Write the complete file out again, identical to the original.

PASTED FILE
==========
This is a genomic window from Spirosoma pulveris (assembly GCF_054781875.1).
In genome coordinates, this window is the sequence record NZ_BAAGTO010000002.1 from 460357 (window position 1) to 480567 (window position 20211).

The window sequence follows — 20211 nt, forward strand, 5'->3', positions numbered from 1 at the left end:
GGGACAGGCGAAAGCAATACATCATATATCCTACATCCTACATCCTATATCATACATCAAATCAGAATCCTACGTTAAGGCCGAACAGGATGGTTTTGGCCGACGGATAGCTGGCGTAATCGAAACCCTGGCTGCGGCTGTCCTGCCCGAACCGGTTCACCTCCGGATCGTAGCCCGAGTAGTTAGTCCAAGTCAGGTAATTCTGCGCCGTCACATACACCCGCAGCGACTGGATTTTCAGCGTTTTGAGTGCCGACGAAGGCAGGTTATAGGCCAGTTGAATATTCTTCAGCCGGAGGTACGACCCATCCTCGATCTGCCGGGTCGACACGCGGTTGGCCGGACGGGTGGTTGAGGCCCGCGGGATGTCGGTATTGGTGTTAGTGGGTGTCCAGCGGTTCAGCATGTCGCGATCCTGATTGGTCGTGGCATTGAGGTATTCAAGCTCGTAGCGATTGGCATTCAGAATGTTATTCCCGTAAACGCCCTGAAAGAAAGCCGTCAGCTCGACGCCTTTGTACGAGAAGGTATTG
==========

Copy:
This is a genomic window from Spirosoma pulveris (assembly GCF_054781875.1).
In genome coordinates, this window is the sequence record NZ_BAAGTO010000002.1 from 460357 (window position 1) to 480567 (window position 20211).

The window sequence follows — 20211 nt, forward strand, 5'->3', positions numbered from 1 at the left end:
GGGACAGGCGAAAGCAATACATCATATATCCTACATCCTACATCCTATATCATACATCAAATCAGAATCCTACGTTAAGGCCGAACAGGATGGTTTTGGCCGACGGATAGCTGGCGTAATCGAAACCCTGGCTGCGGCTGTCCTGCCCGAACCGGTTCACCTCCGGATCGTAGCCCGAGTAGTTAGTCCAAGTCAGGTAATTCTGCGCCGTCACATACACCCGCAGCGACTGGATTTTCAGCGTTTTGAGTGCCGACGAAGGCAGGTTATAGGCCAGTTGAATATTCTTCAGCCGGAGGTACGACCCATCCTCGATCTGCCGGGTCGACACGCGGTTGGCCGGACGGGTGGTTGAGGCCCGCGGGATGTCGGTATTGGTGTTAGTGGGTGTCCAGCGGTTCAGCATGTCGCGATCCTGATTGGTCGTGGCATTGAGGTATTCAAGCTCGTAGCGATTGGCATTCAGAATGTTATTCCCGTAAACGCCCTGAAAGAAAGCCGTCAGCTCGACGCCTTTGTACGAGAAGGTATTG